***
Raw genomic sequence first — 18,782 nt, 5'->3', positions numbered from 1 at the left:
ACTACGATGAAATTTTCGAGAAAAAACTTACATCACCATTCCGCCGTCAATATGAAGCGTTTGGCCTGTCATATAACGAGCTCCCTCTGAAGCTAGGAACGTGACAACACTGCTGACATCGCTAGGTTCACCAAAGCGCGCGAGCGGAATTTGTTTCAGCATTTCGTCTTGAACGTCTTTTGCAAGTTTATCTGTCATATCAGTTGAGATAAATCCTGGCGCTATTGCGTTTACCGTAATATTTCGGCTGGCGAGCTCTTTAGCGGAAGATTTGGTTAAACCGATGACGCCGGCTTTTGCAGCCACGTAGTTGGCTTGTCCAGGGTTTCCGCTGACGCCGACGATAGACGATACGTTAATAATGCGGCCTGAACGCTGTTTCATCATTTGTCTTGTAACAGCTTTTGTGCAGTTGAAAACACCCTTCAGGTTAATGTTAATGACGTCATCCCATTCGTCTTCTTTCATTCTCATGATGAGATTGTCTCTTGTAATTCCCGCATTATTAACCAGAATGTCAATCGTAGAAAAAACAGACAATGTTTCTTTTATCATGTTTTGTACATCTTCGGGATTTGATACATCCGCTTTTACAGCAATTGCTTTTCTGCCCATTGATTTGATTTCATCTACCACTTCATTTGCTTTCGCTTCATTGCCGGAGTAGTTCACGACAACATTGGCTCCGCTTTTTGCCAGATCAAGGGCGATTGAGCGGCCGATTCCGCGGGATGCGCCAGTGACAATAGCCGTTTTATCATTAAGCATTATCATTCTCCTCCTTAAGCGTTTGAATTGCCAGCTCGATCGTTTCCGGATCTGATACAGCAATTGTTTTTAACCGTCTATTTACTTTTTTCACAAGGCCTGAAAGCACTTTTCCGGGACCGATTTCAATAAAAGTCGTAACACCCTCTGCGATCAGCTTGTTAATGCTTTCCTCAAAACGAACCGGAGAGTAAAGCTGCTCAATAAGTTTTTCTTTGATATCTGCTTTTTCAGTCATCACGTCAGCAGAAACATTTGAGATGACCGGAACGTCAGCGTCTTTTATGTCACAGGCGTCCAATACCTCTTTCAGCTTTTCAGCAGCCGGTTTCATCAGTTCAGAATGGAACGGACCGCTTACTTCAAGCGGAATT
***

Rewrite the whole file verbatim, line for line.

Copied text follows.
Raw genomic sequence first — 18,782 nt, 5'->3', positions numbered from 1 at the left:
ACTACGATGAAATTTTCGAGAAAAAACTTACATCACCATTCCGCCGTCAATATGAAGCGTTTGGCCTGTCATATAACGAGCTCCCTCTGAAGCTAGGAACGTGACAACACTGCTGACATCGCTAGGTTCACCAAAGCGCGCGAGCGGAATTTGTTTCAGCATTTCGTCTTGAACGTCTTTTGCAAGTTTATCTGTCATATCAGTTGAGATAAATCCTGGCGCTATTGCGTTTACCGTAATATTTCGGCTGGCGAGCTCTTTAGCGGAAGATTTGGTTAAACCGATGACGCCGGCTTTTGCAGCCACGTAGTTGGCTTGTCCAGGGTTTCCGCTGACGCCGACGATAGACGATACGTTAATAATGCGGCCTGAACGCTGTTTCATCATTTGTCTTGTAACAGCTTTTGTGCAGTTGAAAACACCCTTCAGGTTAATGTTAATGACGTCATCCCATTCGTCTTCTTTCATTCTCATGATGAGATTGTCTCTTGTAATTCCCGCATTATTAACCAGAATGTCAATCGTAGAAAAAACAGACAATGTTTCTTTTATCATGTTTTGTACATCTTCGGGATTTGATACATCCGCTTTTACAGCAATTGCTTTTCTGCCCATTGATTTGATTTCATCTACCACTTCATTTGCTTTCGCTTCATTGCCGGAGTAGTTCACGACAACATTGGCTCCGCTTTTTGCCAGATCAAGGGCGATTGAGCGGCCGATTCCGCGGGATGCGCCAGTGACAATAGCCGTTTTATCATTAAGCATTATCATTCTCCTCCTTAAGCGTTTGAATTGCCAGCTCGATCGTTTCCGGATCTGATACAGCAATTGTTTTTAACCGTCTATTTACTTTTTTCACAAGGCCTGAAAGCACTTTTCCGGGACCGATTTCAATAAAAGTCGTAACACCCTCTGCGATCAGCTTGTTAATGCTTTCCTCAAAACGAACCGGAGAGTAAAGCTGCTCAATAAGTTTTTCTTTGATATCTGCTTTTTCAGTCATCACGTCAGCAGAAACATTTGAGATGACCGGAACGTCAGCGTCTTTTATGTCACAGGCGTCCAATACCTCTTTCAGCTTTTCAGCAGCCGGTTTCATCAGTTCAGAATGGAACGGACCGCTTACTTCAAGCGGAATT